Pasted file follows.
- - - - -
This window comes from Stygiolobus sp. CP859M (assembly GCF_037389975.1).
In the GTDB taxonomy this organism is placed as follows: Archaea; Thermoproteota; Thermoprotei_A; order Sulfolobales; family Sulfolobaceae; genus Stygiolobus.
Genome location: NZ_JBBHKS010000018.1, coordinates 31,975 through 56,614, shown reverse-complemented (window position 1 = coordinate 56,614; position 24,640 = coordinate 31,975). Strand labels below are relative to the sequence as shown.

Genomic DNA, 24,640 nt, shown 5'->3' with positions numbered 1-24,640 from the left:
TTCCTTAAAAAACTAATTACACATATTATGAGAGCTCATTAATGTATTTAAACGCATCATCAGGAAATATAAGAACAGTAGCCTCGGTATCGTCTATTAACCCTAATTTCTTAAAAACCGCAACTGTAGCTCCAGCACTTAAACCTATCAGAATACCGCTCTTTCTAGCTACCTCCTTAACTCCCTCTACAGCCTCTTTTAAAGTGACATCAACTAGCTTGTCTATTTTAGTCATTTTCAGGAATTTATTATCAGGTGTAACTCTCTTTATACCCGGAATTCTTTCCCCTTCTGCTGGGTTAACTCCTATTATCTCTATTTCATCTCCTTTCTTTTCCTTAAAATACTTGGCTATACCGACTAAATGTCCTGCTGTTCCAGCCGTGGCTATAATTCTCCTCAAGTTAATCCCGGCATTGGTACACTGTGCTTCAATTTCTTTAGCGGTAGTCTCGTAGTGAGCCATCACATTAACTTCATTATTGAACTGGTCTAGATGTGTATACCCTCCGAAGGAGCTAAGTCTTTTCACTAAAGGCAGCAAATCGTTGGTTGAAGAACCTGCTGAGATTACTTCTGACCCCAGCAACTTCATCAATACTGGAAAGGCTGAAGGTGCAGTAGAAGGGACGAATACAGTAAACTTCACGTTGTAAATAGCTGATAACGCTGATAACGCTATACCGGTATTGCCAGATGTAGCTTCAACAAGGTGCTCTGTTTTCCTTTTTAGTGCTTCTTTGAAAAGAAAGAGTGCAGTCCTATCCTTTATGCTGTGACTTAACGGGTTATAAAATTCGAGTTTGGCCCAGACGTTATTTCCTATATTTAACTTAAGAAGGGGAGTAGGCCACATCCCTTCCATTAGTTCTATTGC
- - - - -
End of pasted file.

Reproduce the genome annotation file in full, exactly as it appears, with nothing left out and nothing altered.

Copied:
This window comes from Stygiolobus sp. CP859M (assembly GCF_037389975.1).
In the GTDB taxonomy this organism is placed as follows: Archaea; Thermoproteota; Thermoprotei_A; order Sulfolobales; family Sulfolobaceae; genus Stygiolobus.
Genome location: NZ_JBBHKS010000018.1, coordinates 31,975 through 56,614, shown reverse-complemented (window position 1 = coordinate 56,614; position 24,640 = coordinate 31,975). Strand labels below are relative to the sequence as shown.

Genomic DNA, 24,640 nt, shown 5'->3' with positions numbered 1-24,640 from the left:
TTCCTTAAAAAACTAATTACACATATTATGAGAGCTCATTAATGTATTTAAACGCATCATCAGGAAATATAAGAACAGTAGCCTCGGTATCGTCTATTAACCCTAATTTCTTAAAAACCGCAACTGTAGCTCCAGCACTTAAACCTATCAGAATACCGCTCTTTCTAGCTACCTCCTTAACTCCCTCTACAGCCTCTTTTAAAGTGACATCAACTAGCTTGTCTATTTTAGTCATTTTCAGGAATTTATTATCAGGTGTAACTCTCTTTATACCCGGAATTCTTTCCCCTTCTGCTGGGTTAACTCCTATTATCTCTATTTCATCTCCTTTCTTTTCCTTAAAATACTTGGCTATACCGACTAAATGTCCTGCTGTTCCAGCCGTGGCTATAATTCTCCTCAAGTTAATCCCGGCATTGGTACACTGTGCTTCAATTTCTTTAGCGGTAGTCTCGTAGTGAGCCATCACATTAACTTCATTATTGAACTGGTCTAGATGTGTATACCCTCCGAAGGAGCTAAGTCTTTTCACTAAAGGCAGCAAATCGTTGGTTGAAGAACCTGCTGAGATTACTTCTGACCCCAGCAACTTCATCAATACTGGAAAGGCTGAAGGTGCAGTAGAAGGGACGAATACAGTAAACTTCACGTTGTAAATAGCTGATAACGCTGATAACGCTATACCGGTATTGCCAGATGTAGCTTCAACAAGGTGCTCTGTTTTCCTTTTTAGTGCTTCTTTGAAAAGAAAGAGTGCAGTCCTATCCTTTATGCTGTGACTTAACGGGTTATAAAATTCGAGTTTGGCCCAGACGTTATTTCCTATATTTAACTTAAGAAGGGGAGTAGGCCACATCCCTTCCATTAGTTCTATTGC